|Michael and Alexis, Tsars of Russia|
|Peter I the Great, Tsar of Russia|
|Elizabeth, Tsarina of Russia|
|Catherine II the Great, Empress of Russia|
With her death, the Romanov family began its slow decline as a force to be reckoned with. Peter III and Catherine II's son, Paul I, succeeded to the throne finally but his primary goal was to pass legislation to establish succession law. He downsized the military and bureaucracy and, because of that, was assassinated in 1801. Alexander I, his son, succeeded and the Napoleonic Wars came soon after. Although Alexander began his reign by being a reformist, he ended it repealing the majority of those reforms. He mysteriously died in 1825 and was succeeded by his brother, Nicholas I. Nicholas began the persecution of non-Russians and non-Orthodox which would continue into the 1910s. He led successful wars against the Ottomans but died during the Crimean War in 1855. Alexander II, his son, came next and Alexander was again a liberal emperor. His great achievement was the emancipation of the serfs (peasants), which somewhat led to the overthrow of the monarchy two generations later. His assassination in 1881 led to his son's short reactionary reign where Alexander III undid much of his father's progressive reforms. His son, Nicholas II, was likewise against reform, preferring to maintain the autocracy that had been a part of Russian politics since time immortal. Entry into World War I sparked the end of the Romanov dynasty as disenchanted peasants and communists rallied against the state-run tyranny of conscription. Nicholas was finally forced to abdicate the throne in 1917 but even in prison, his family was deemed too dangerous. In 1918, all of them—Nicholas, his wife, and his five children—were murdered by their Bolshevik captors. The Bolsheviks then went throughout Russia, hunting down and killing any Romanovs they could find. Most fled to western Europe where they still live in exile today.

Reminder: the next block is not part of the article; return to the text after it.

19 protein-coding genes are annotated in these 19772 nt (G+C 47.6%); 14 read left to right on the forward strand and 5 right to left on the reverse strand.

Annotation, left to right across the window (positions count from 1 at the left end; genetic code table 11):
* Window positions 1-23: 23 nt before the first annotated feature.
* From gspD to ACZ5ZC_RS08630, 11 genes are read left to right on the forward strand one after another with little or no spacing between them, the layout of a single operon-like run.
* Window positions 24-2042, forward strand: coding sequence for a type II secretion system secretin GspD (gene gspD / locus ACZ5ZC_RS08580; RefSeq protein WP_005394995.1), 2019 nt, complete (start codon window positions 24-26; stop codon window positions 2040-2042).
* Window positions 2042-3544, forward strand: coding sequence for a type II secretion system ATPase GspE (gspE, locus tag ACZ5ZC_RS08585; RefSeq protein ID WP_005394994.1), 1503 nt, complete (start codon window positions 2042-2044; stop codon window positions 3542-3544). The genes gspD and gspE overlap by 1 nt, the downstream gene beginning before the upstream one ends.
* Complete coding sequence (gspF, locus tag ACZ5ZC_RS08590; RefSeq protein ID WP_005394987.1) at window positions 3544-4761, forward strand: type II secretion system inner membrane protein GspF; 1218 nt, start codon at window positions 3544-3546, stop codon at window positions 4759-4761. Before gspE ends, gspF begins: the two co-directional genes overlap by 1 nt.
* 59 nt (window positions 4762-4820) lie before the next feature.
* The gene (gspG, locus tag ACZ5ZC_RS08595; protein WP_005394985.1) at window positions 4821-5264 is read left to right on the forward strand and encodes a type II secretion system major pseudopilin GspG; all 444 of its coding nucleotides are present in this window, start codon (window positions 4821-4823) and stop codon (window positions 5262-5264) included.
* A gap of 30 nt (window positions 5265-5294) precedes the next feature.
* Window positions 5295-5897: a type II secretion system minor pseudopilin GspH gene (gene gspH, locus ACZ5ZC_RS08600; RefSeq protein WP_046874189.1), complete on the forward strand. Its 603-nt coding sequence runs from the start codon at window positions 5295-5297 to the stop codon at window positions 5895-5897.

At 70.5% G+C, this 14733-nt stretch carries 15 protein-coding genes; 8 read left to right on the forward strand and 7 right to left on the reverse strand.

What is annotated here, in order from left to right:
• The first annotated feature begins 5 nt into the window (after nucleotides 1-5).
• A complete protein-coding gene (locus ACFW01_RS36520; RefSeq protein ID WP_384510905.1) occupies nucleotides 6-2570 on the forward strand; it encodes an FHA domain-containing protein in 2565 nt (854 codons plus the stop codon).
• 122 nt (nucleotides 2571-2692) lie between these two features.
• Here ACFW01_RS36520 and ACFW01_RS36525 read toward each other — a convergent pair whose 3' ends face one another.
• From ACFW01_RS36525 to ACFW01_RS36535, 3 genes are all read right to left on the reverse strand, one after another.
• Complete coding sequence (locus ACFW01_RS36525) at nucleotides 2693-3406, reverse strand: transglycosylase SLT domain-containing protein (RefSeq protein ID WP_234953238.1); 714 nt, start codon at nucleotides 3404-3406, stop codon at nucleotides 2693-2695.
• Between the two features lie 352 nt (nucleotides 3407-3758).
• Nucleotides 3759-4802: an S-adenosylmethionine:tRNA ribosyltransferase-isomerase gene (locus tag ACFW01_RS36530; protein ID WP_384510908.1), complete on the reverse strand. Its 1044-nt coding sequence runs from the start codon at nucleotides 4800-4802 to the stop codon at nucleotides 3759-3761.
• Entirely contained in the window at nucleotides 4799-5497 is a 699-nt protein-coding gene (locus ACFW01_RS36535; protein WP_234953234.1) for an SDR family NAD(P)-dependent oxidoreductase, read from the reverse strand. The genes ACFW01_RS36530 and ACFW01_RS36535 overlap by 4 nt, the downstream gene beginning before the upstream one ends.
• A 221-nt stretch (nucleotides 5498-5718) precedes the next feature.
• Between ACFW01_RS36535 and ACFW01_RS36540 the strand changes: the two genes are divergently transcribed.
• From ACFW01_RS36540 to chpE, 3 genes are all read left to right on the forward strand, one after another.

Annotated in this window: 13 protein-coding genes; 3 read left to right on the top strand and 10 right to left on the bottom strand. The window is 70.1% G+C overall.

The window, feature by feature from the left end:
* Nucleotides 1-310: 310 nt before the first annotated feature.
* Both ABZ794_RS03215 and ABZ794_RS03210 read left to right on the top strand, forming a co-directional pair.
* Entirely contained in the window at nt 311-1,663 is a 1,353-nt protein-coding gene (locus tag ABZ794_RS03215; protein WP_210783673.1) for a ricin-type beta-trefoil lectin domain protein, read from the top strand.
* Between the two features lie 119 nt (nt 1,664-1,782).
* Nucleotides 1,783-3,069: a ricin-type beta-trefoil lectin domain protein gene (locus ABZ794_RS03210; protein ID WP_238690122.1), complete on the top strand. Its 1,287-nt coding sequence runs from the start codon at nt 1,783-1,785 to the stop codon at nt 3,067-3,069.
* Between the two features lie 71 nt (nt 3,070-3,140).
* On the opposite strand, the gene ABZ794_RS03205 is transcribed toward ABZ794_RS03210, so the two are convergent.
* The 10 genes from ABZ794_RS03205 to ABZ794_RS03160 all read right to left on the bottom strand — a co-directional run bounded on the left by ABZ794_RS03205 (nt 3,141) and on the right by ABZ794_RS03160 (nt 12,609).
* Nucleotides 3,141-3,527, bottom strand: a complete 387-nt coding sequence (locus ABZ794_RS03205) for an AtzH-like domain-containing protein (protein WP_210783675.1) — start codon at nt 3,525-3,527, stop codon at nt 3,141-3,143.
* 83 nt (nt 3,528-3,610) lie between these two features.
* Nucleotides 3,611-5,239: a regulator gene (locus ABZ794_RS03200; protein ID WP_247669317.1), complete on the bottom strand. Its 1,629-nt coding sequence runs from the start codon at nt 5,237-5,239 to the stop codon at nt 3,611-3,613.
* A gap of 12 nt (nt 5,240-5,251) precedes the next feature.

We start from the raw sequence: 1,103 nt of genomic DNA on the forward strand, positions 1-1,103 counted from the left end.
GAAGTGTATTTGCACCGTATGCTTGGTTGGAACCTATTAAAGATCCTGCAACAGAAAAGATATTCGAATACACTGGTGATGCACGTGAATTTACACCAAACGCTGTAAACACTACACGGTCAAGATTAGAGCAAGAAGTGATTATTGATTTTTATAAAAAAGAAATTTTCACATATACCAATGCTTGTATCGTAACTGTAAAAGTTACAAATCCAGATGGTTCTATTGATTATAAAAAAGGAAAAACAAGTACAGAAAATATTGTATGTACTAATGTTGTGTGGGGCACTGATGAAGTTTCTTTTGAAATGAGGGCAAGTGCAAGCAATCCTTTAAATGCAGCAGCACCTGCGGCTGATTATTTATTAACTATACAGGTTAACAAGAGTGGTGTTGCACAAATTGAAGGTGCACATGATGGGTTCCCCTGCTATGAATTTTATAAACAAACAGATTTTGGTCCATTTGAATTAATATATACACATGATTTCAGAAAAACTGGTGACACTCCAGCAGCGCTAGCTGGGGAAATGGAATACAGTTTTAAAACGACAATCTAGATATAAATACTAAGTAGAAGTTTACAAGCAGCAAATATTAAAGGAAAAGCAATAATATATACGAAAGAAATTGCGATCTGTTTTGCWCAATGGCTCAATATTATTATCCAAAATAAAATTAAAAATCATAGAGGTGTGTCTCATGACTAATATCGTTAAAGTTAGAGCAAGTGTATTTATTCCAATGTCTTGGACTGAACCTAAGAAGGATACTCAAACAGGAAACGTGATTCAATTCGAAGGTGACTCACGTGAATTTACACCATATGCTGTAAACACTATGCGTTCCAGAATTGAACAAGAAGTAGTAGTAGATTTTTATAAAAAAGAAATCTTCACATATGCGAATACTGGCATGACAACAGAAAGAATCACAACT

|Emperor Nicholas II of Russia and his Family|